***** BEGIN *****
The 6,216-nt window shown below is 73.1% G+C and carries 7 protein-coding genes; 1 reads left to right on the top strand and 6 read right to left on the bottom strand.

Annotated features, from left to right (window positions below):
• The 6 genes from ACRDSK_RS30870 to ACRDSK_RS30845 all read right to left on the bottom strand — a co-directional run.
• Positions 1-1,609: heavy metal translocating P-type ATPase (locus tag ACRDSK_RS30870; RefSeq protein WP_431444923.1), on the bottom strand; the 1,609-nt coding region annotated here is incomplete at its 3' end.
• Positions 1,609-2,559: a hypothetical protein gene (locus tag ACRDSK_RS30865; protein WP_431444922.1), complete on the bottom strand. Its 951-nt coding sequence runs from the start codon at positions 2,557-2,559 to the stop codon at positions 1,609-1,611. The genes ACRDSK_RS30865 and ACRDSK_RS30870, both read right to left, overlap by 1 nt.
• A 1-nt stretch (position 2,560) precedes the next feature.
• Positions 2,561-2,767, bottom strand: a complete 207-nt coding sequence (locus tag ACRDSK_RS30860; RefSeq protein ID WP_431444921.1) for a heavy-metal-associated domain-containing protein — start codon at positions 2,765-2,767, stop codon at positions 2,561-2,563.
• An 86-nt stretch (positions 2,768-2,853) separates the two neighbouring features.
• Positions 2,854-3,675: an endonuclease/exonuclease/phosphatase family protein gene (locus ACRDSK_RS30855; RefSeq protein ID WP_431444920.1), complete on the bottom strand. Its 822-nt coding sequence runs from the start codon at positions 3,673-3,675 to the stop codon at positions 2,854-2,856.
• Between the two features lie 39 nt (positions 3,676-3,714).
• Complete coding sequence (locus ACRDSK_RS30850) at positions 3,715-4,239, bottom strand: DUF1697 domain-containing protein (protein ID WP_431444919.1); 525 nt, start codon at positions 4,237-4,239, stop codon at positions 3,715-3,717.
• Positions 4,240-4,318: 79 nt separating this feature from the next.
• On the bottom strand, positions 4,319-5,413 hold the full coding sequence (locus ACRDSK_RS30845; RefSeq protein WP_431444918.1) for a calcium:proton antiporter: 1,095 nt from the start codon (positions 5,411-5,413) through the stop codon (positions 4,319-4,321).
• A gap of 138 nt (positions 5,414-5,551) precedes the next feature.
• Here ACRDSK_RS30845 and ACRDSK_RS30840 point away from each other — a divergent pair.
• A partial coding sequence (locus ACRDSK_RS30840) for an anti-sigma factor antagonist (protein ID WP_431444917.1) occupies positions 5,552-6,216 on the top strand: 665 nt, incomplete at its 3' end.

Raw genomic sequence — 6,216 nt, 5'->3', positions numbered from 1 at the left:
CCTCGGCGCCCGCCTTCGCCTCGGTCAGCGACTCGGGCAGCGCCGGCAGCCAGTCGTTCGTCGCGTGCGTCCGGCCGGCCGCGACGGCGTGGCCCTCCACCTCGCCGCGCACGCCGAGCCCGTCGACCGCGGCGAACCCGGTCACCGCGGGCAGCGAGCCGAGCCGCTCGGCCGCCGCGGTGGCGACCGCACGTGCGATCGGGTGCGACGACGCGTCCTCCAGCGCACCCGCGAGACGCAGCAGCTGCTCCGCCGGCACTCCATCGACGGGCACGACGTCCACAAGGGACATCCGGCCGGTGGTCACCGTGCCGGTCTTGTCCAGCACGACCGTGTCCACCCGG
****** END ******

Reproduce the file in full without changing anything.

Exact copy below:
The 6,216-nt window shown below is 73.1% G+C and carries 7 protein-coding genes; 1 reads left to right on the top strand and 6 read right to left on the bottom strand.

Annotated features, from left to right (window positions below):
• The 6 genes from ACRDSK_RS30870 to ACRDSK_RS30845 all read right to left on the bottom strand — a co-directional run.
• Positions 1-1,609: heavy metal translocating P-type ATPase (locus tag ACRDSK_RS30870; RefSeq protein WP_431444923.1), on the bottom strand; the 1,609-nt coding region annotated here is incomplete at its 3' end.
• Positions 1,609-2,559: a hypothetical protein gene (locus tag ACRDSK_RS30865; protein WP_431444922.1), complete on the bottom strand. Its 951-nt coding sequence runs from the start codon at positions 2,557-2,559 to the stop codon at positions 1,609-1,611. The genes ACRDSK_RS30865 and ACRDSK_RS30870, both read right to left, overlap by 1 nt.
• A 1-nt stretch (position 2,560) precedes the next feature.
• Positions 2,561-2,767, bottom strand: a complete 207-nt coding sequence (locus tag ACRDSK_RS30860; RefSeq protein ID WP_431444921.1) for a heavy-metal-associated domain-containing protein — start codon at positions 2,765-2,767, stop codon at positions 2,561-2,563.
• An 86-nt stretch (positions 2,768-2,853) separates the two neighbouring features.
• Positions 2,854-3,675: an endonuclease/exonuclease/phosphatase family protein gene (locus ACRDSK_RS30855; RefSeq protein ID WP_431444920.1), complete on the bottom strand. Its 822-nt coding sequence runs from the start codon at positions 3,673-3,675 to the stop codon at positions 2,854-2,856.
• Between the two features lie 39 nt (positions 3,676-3,714).
• Complete coding sequence (locus ACRDSK_RS30850) at positions 3,715-4,239, bottom strand: DUF1697 domain-containing protein (protein ID WP_431444919.1); 525 nt, start codon at positions 4,237-4,239, stop codon at positions 3,715-3,717.
• Positions 4,240-4,318: 79 nt separating this feature from the next.
• On the bottom strand, positions 4,319-5,413 hold the full coding sequence (locus ACRDSK_RS30845; RefSeq protein WP_431444918.1) for a calcium:proton antiporter: 1,095 nt from the start codon (positions 5,411-5,413) through the stop codon (positions 4,319-4,321).
• A gap of 138 nt (positions 5,414-5,551) precedes the next feature.
• Here ACRDSK_RS30845 and ACRDSK_RS30840 point away from each other — a divergent pair.
• A partial coding sequence (locus ACRDSK_RS30840) for an anti-sigma factor antagonist (protein ID WP_431444917.1) occupies positions 5,552-6,216 on the top strand: 665 nt, incomplete at its 3' end.

Raw genomic sequence — 6,216 nt, 5'->3', positions numbered from 1 at the left:
CCTCGGCGCCCGCCTTCGCCTCGGTCAGCGACTCGGGCAGCGCCGGCAGCCAGTCGTTCGTCGCGTGCGTCCGGCCGGCCGCGACGGCGTGGCCCTCCACCTCGCCGCGCACGCCGAGCCCGTCGACCGCGGCGAACCCGGTCACCGCGGGCAGCGAGCCGAGCCGCTCGGCCGCCGCGGTGGCGACCGCACGTGCGATCGGGTGCGACGACGCGTCCTCCAGCGCACCCGCGAGACGCAGCAGCTGCTCCGCCGGCACTCCATCGACGGGCACGACGTCCACAAGGGACATCCGGCCGGTGGTCACCGTGCCGGTCTTGTCCAGCACGACCGTGTCCACCCGG